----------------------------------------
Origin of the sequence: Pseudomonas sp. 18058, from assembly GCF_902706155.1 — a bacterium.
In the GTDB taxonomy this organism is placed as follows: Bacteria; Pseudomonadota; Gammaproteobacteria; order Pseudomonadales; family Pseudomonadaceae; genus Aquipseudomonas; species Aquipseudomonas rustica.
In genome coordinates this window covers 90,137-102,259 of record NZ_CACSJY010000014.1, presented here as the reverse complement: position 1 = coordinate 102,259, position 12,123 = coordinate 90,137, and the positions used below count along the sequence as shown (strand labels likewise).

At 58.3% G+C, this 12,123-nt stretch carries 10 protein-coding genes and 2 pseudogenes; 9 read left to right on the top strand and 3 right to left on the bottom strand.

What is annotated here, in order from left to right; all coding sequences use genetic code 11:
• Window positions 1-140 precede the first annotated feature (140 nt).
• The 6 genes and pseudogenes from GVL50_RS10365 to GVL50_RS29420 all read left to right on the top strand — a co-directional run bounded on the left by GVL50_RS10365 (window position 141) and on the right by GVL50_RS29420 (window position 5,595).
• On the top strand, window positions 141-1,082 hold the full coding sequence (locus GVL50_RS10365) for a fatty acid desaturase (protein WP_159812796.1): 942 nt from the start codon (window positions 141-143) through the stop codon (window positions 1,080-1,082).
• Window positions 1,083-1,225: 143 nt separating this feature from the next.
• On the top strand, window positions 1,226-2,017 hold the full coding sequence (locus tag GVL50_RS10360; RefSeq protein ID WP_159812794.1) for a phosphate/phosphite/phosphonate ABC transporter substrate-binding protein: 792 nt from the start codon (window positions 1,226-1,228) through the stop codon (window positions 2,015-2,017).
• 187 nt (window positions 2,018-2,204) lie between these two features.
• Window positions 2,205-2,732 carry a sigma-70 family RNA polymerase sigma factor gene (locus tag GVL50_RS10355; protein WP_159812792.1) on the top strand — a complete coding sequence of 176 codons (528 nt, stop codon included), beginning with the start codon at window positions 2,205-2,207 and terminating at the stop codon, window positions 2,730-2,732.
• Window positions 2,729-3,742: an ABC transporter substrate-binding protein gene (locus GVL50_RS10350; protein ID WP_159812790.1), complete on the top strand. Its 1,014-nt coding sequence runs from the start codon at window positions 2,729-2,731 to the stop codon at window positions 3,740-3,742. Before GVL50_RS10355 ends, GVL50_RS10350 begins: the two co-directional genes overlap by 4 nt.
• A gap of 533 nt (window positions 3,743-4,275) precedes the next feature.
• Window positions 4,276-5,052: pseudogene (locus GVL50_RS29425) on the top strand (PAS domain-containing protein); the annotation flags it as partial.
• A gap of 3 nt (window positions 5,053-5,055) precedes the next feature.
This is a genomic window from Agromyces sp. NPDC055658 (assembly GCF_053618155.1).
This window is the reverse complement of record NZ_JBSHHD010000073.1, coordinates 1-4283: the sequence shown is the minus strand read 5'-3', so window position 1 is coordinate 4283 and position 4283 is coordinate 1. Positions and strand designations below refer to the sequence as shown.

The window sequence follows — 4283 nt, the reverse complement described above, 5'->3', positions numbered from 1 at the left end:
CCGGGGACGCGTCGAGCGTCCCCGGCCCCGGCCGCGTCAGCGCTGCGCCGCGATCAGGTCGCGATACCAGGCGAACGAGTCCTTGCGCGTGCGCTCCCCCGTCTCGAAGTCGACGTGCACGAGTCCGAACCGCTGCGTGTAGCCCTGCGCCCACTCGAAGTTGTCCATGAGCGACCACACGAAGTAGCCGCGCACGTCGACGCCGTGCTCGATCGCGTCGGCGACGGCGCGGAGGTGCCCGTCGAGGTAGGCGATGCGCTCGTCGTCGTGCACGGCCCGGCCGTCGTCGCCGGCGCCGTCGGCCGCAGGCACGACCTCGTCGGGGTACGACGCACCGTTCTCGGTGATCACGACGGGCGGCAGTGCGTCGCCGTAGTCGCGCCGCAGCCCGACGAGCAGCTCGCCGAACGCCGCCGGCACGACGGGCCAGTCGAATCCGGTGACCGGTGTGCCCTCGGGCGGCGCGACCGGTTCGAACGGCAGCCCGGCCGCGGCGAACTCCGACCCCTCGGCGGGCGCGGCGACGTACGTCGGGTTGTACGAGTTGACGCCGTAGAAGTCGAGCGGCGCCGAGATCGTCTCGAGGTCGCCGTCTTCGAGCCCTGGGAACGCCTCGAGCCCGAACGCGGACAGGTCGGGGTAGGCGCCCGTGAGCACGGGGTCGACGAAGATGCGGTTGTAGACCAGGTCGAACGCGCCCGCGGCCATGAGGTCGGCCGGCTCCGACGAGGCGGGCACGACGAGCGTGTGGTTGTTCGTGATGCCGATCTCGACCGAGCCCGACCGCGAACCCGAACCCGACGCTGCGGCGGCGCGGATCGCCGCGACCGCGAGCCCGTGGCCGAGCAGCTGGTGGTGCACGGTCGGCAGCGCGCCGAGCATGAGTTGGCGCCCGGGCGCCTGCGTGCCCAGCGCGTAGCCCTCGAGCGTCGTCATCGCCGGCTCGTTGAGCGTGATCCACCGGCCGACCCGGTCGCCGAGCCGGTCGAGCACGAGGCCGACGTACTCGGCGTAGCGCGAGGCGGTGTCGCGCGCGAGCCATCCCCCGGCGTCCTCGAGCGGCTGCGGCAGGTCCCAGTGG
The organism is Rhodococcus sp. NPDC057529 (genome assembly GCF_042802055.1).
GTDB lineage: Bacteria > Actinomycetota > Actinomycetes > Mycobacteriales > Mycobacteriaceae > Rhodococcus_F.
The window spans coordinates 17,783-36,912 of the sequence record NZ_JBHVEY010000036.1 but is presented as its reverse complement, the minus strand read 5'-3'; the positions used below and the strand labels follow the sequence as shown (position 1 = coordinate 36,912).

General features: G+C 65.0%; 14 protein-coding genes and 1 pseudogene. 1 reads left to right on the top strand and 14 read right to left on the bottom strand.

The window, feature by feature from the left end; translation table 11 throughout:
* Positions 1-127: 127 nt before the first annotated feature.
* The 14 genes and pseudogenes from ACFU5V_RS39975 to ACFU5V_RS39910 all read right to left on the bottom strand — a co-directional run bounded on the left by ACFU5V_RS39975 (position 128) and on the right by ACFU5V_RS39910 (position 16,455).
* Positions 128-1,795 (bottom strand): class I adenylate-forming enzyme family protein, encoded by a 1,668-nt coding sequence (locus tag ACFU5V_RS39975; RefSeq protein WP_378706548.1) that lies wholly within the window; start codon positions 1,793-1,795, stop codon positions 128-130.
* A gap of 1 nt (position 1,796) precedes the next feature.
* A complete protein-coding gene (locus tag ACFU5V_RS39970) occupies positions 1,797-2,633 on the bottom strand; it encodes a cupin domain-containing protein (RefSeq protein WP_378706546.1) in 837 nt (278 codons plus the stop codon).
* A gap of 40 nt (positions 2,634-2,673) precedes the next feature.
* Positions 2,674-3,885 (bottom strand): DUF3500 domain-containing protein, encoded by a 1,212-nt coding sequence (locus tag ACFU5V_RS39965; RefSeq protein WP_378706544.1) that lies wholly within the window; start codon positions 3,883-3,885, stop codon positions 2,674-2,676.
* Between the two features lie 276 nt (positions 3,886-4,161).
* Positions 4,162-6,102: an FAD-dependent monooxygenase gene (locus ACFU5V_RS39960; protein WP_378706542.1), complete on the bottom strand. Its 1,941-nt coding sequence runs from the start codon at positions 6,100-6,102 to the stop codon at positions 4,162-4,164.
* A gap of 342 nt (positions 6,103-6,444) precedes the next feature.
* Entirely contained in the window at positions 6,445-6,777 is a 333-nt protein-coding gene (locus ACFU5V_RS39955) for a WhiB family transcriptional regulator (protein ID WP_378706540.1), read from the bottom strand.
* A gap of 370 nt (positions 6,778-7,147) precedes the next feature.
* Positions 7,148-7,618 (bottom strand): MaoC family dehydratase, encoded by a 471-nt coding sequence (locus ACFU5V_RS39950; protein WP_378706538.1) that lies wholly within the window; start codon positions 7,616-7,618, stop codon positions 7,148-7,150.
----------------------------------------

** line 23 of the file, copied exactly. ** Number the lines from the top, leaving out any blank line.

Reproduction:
The window spans coordinates 17,783-36,912 of the sequence record NZ_JBHVEY010000036.1 but is presented as its reverse complement, the minus strand read 5'-3'; the positions used below and the strand labels follow the sequence as shown (position 1 = coordinate 36,912).